Another possibility is hedonic variation, here championed by Jesse Prinz and Bjørn Grinde. Many animals exhibit a raised heart rate and dopamine levels when stimulated – but not amphibians or fish (who seem to be getting a bad press on the consciousness front lately). There’s a definite theoretical insight underlying this one. The idea is that assigning pleasure to some outcomes and letting that drive behaviour instead of just running off fixed patterns instinctively, allows an extra degree of flexibility which on the whole has a positive survival value. Grinde apparently thinks there are downsides too and on that account it’s unlikely that consciousness evolved more than once. The basic idea here seems to make a lot of sense, but the dopamine stuff apparently requires us to think that lizards are conscious while newts are not. That seems a fine distinction, though I have to admit that I don’t have enough experience of newts to make the judgement (or of lizards either if I’m being completely honest).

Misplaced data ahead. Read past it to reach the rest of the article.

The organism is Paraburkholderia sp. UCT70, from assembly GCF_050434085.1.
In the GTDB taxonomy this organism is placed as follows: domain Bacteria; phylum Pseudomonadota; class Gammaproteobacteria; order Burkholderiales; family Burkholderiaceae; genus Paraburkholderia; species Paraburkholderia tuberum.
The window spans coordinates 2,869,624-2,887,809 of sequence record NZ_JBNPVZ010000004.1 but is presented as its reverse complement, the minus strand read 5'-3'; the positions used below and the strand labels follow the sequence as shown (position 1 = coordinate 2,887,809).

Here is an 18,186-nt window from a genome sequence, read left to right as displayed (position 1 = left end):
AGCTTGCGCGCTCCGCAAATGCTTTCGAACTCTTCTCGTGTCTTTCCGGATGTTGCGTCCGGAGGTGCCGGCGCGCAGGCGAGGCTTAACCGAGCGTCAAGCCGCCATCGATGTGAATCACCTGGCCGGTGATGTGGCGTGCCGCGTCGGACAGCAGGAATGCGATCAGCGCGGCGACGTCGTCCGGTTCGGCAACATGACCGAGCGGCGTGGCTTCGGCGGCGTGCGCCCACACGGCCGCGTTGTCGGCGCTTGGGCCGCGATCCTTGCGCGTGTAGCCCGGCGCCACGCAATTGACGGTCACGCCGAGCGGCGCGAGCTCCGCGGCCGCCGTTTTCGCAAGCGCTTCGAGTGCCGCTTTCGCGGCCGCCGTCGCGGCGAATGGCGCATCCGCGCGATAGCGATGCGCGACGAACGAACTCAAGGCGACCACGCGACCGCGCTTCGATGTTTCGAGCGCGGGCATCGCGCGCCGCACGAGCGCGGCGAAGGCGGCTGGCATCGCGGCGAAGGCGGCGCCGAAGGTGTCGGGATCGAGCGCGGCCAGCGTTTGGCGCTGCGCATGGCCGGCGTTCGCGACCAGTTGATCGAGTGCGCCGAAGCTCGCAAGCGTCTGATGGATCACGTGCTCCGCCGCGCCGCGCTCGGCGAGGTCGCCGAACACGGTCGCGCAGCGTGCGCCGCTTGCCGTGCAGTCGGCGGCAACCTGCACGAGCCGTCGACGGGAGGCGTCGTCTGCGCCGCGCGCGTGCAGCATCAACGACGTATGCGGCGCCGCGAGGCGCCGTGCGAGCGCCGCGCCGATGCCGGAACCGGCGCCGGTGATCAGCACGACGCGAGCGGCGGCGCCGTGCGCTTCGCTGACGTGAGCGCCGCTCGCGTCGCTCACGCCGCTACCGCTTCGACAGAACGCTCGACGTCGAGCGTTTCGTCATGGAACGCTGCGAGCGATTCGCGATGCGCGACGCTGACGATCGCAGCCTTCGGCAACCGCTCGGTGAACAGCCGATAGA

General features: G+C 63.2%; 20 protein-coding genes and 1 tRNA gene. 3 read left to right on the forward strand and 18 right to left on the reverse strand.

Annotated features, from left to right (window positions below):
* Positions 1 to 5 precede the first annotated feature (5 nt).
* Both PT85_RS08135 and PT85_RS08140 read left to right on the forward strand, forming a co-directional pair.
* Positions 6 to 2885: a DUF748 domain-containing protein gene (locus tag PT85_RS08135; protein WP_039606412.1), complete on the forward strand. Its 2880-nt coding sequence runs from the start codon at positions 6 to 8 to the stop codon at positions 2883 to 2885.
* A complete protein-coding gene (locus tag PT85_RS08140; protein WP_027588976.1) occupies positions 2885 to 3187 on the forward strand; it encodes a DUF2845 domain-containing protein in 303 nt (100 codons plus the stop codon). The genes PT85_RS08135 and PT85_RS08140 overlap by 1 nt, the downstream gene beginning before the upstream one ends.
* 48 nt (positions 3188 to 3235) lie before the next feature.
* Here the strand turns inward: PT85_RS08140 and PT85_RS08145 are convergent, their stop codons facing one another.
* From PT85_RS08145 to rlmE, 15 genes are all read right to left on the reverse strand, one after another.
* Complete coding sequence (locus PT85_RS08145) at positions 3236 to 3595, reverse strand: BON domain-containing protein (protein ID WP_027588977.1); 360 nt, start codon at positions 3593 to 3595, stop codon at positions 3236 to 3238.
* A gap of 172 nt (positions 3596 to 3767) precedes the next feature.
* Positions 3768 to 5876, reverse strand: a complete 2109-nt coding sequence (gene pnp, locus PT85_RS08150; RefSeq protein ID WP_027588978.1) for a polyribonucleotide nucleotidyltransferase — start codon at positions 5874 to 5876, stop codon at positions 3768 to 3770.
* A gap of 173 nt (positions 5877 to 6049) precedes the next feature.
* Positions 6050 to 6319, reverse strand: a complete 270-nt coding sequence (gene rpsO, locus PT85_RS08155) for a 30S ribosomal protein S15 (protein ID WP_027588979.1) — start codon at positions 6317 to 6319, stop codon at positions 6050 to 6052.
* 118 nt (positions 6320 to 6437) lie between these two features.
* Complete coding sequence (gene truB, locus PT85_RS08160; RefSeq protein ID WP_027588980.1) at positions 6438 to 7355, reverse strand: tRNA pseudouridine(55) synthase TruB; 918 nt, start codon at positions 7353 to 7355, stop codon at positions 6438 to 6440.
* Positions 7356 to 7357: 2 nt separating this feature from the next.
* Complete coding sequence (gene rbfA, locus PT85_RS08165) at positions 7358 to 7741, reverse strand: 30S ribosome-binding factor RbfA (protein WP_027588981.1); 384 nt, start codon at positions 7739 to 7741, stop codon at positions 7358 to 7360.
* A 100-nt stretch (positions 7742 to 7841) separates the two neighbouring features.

Bruno van Swinderen has a different view, relating consciousness to subjective experience. That, of course, is notoriously unmeasurable according to many, but luckily van Swinderen thinks it correlates with selective attention, or indeed is much the same thing. Why on earth he thinks that remains obscure, but he measures selective attention with some exquisitely designed equipment plugged into the brains of fruit flies. (‘Oh, you do rat regret? I measure how attentively flies are watching things.’)

Sleep might be a handy indicator, as van Swinderen believes it is creatures that do selective attention that need it. They also, from insects to vertebrates (fish are in this time), need comparable doses of anaesthetic to knock them out, whereas nematode worms need far more to stop them in their tracks. I don’t know whether this is enough. I think if I were shown a nematode that had finally been drugged up enough to make it keep still, I might be prepared to say it was unconscious; and if something can become unconscious, it must previously have been conscious.